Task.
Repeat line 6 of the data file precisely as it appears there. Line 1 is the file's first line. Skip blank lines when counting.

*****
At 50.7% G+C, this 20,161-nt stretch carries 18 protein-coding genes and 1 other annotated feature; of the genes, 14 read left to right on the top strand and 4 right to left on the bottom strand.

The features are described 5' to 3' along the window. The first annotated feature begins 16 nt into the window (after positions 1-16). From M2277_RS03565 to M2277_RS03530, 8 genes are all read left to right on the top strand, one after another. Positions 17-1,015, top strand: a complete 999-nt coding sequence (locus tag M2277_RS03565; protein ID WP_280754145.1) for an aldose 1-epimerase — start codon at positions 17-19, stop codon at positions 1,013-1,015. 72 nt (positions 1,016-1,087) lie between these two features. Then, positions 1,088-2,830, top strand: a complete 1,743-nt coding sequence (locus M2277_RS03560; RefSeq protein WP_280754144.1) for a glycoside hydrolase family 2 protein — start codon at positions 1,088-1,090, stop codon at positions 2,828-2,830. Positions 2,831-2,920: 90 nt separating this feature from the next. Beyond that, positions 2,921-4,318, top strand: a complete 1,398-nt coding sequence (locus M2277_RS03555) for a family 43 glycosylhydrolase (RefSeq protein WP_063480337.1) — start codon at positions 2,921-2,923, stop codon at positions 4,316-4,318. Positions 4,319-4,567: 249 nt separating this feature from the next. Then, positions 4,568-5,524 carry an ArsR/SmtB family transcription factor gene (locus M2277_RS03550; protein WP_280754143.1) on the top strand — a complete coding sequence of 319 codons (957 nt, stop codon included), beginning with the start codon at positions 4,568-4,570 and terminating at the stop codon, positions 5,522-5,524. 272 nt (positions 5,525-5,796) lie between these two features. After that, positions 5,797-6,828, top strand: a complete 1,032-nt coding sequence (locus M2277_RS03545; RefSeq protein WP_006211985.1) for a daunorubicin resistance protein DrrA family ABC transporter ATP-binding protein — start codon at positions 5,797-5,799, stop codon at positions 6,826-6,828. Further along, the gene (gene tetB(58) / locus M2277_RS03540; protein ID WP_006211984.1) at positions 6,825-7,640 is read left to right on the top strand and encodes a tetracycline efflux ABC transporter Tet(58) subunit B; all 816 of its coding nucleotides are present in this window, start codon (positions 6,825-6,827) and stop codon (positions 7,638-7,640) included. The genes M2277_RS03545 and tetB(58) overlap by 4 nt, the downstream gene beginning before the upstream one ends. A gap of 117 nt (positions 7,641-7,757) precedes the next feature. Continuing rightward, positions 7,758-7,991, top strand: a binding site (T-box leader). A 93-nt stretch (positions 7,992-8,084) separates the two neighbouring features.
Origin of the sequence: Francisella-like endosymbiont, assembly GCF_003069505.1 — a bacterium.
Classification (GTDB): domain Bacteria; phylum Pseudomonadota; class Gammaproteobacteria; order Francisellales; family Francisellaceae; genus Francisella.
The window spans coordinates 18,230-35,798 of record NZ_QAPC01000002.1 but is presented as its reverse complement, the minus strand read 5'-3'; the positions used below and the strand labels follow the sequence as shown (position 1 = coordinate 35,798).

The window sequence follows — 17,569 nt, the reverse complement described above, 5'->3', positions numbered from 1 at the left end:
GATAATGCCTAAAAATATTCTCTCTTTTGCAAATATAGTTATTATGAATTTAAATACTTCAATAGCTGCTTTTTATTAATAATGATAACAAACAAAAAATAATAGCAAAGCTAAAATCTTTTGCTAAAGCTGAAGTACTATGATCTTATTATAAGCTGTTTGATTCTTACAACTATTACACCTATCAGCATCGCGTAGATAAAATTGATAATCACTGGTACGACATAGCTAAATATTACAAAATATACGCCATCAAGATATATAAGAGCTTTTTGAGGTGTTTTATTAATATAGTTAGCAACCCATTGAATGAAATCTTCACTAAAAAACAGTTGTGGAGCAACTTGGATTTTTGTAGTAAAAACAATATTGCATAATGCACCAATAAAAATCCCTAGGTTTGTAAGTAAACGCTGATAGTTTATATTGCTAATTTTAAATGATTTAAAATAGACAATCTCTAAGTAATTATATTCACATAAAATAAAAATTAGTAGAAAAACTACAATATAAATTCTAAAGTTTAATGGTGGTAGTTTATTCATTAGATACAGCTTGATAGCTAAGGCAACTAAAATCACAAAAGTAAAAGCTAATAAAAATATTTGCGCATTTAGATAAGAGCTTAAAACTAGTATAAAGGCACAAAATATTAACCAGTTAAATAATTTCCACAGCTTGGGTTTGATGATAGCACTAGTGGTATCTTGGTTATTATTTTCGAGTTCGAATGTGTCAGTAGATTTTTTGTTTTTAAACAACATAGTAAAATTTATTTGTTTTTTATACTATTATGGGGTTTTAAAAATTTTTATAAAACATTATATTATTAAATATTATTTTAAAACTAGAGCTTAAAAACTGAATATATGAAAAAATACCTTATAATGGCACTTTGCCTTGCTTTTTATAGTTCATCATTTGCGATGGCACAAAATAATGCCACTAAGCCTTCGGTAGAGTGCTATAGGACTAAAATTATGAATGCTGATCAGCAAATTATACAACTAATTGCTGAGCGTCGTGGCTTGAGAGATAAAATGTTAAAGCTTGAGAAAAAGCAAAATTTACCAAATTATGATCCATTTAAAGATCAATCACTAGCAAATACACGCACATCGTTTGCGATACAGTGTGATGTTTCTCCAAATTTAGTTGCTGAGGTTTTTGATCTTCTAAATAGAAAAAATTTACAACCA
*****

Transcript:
The window sequence follows — 17,569 nt, the reverse complement described above, 5'->3', positions numbered from 1 at the left end: